DivineCaroline: Does judging Project Runway make you want to use more of those unconventional materials like the ones we saw used in the first episode in your own work?
Zac Posen: I’ve made dresses out of raffia on the runway myself. You know, I think that I like how alternative material challenges push the designer’s creativity, and push them to think abstractly, and not have to worry about the wearability in this challenge. But it still has to be desirable.
DC: If you could create your own challenge what would it be?
ZP: I desperately want to do the Zac glamour red carpet challenge and [have the designers] create something that is red carpet worthy. My challenge would include a dress that is photographable and presents the point of view that, “As a designer, I know how to create a super-star moment.”
DC: You are occupying the chair where Michael Kors once sat. Do you feel any pressure to come up with the kind of ideas we saw from him?
ZP: You have to remember that it’s fashion! I want to stay true to my point of view and how I see fashion. I try to encourage the best out of each individual creator. In terms of Michael, he has given incredible guidance and support.
DC: What’s your take on the talent this season?
ZP: I will say that this season we had to turn up the volume with the group of contestants because it was no longer team challenges. We had to push them to do their best work and understand the incredible opportunity that they have being on the show. They get exposure to a wide audience.
DC: The clothes we are watching these contestants create, are any of their designs going to be among the new trends for the fall season?
ZP: Absolutely. An interesting part of this show is you see get to see which designers have a true point of view and which ones are going to be trailblazers and create their own trends.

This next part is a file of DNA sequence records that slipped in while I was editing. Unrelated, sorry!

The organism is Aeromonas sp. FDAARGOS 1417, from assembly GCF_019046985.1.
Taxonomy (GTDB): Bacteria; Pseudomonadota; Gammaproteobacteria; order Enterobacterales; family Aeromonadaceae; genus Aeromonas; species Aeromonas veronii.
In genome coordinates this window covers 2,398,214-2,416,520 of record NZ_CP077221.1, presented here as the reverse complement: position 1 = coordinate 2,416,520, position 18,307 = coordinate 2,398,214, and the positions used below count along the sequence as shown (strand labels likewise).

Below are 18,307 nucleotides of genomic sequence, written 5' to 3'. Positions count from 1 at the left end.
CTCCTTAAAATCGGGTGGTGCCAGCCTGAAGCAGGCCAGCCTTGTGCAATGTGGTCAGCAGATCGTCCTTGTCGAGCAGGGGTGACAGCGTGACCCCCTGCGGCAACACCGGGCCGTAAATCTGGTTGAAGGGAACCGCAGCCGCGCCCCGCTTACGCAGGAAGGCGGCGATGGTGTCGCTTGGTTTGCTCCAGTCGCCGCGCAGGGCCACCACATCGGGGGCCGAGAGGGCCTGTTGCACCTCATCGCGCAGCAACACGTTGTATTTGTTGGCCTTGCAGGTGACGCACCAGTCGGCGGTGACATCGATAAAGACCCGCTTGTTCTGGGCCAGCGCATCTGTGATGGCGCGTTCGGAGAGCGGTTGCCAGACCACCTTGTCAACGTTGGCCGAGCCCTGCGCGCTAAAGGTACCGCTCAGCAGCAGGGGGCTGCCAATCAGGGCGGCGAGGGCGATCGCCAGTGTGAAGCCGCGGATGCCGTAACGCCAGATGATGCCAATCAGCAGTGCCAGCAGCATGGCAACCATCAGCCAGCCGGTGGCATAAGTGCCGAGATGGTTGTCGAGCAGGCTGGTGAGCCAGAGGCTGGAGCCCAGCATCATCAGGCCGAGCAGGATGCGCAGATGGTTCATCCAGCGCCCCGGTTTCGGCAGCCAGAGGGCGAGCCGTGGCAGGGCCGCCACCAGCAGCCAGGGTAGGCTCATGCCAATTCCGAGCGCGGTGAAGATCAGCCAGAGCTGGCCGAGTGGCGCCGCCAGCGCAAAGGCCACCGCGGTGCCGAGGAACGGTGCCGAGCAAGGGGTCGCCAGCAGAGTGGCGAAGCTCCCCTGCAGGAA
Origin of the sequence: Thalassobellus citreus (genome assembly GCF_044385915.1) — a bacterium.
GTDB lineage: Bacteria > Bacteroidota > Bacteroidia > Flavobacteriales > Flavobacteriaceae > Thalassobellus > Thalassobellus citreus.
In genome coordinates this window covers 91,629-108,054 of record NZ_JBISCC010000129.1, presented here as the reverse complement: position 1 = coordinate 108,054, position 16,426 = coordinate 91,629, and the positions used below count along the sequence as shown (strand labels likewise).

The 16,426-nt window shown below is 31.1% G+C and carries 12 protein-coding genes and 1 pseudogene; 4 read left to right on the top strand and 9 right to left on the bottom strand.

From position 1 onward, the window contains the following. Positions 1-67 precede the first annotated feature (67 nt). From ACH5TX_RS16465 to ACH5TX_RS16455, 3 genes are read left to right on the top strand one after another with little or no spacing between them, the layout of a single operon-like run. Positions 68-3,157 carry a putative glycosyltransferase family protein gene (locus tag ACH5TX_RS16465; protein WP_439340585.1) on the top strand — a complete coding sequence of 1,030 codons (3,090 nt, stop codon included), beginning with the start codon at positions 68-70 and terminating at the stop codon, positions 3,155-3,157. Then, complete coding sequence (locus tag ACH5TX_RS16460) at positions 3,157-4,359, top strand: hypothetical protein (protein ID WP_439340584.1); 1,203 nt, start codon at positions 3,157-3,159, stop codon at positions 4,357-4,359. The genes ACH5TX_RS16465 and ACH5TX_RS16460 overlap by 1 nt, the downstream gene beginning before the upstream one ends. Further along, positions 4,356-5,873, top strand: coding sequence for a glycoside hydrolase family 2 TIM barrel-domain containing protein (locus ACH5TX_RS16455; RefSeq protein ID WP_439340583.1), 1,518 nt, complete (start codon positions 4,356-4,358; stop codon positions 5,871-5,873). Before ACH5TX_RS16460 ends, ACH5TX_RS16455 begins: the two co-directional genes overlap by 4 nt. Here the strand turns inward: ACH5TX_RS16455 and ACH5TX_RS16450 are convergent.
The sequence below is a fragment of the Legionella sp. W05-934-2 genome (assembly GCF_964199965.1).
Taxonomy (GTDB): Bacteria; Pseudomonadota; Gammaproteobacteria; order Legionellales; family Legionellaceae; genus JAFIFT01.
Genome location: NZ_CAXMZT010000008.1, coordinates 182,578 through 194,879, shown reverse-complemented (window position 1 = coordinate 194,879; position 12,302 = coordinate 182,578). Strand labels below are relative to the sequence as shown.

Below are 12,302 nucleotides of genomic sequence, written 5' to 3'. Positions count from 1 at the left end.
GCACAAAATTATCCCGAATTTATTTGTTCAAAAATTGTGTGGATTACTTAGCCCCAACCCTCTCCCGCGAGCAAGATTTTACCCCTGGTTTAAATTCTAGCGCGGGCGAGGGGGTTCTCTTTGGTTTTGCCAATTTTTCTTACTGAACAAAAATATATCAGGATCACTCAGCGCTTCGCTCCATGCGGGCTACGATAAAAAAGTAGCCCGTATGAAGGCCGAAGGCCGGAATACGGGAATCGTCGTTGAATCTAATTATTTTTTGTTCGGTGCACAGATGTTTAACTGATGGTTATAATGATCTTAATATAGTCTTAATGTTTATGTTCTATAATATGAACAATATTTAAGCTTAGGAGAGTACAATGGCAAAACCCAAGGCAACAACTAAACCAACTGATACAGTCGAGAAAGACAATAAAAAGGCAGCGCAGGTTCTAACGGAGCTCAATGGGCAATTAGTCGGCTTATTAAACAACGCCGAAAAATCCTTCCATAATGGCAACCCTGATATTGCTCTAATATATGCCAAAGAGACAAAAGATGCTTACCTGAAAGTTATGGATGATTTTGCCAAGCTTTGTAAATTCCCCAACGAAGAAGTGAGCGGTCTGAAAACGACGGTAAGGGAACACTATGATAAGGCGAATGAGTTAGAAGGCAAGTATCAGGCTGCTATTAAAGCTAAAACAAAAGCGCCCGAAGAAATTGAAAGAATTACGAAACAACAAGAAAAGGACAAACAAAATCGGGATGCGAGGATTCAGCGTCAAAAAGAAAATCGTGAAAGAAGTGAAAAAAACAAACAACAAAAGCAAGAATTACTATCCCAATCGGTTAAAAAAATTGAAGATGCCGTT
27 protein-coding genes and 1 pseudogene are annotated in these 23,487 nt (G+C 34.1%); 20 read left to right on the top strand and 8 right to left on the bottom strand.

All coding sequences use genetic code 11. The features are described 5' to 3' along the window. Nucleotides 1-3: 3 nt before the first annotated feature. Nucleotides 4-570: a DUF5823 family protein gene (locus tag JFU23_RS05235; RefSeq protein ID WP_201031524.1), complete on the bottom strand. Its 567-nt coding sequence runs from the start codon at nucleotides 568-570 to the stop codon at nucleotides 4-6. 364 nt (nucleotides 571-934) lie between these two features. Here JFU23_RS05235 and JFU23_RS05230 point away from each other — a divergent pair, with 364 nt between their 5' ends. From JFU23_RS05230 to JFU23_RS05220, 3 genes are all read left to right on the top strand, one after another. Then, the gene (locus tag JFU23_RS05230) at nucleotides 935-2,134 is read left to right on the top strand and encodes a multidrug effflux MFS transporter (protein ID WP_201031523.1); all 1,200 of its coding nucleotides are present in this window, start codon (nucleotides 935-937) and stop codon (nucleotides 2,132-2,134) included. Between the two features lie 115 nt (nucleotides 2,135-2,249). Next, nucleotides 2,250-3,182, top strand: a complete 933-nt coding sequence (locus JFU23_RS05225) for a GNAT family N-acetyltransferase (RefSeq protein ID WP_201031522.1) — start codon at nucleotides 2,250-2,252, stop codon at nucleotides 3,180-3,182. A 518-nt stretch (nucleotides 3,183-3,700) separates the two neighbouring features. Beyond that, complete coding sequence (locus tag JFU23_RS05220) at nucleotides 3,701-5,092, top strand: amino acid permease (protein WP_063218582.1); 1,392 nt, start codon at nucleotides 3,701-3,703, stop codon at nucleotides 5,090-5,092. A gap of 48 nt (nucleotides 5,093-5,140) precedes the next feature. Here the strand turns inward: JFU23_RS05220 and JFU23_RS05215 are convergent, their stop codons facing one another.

DC: Can you give me an example of a look we will start seeing a lot of?
ZP: I definitely think that as this season progresses you’re going to see some of the designers start to play with what I call more wearable and sculptural clothing. You will also see elements of simplicity that the design panel really praised. When something is sculptural, wearable and has a level of simplicity, it’s just effective.
DC: Who should viewers keep an eye on?
ZP: I think that with Dom [Streater]’s designs, she has such an incredible ability to work with prints and I think as we go into fall, that’s certainly going to be a big trend.
DC: What makes the better designer: boring done right or risky done wrong?
ZP: There’s a very big difference between what I do in my own studio and how I build a line, and the different requirements that that takes to present a one-statement sensation down a fashion television runway. When I build a collection, I have to bridge the gap between creative message, sell-ability, desirability and all of the components that go behind pricing. I also ask myself, is there a need for this in the market?
DC: How do you rate yourself as a judge?
ZP: When I’m judging the runway I try to judge on what steps and emotion [the designers are] able to create or extract out of their garments. I look for originality, creativity, construction and execution. I also try to ask myself, what is their point of view? I try to take my knowledge being a hands-on builder and apply that to when I drape my pieces on the back of a customer.
DC: Which celebrity guest judge have you enjoyed working with the most and who gave the most compelling critiques?
ZP: Kelly Osbourne is a super star. Not only is she one of my best friends in the world, and I adore her, but she is excited about fashion. She loves it and she thrives on it. Kelly was an exquisite judge. Kate Bosworth was also a really good judge. Allison Williams got really into it and Jesse Tyler Ferguson was the surprise hit judge of the season.
DC: If you could team up with any designer for a challenge who would you pick?
ZP: There are so many designers that I would dream to collaborate with. I’m going to give two very far-out designers. I’m going to say I would love to team up with a Ralph Lauren and Yohji Yamamoto from Japan.
DC: What is the one style or trend that never goes out of style?
ZP: Personal style. Expressing your personal points of view through your style is always the rage and never goes out of style. If you follow trends, you will follow a roadmap directly to being out of trend. Express your personality through the way you dress, and you’ll never go out of fashion.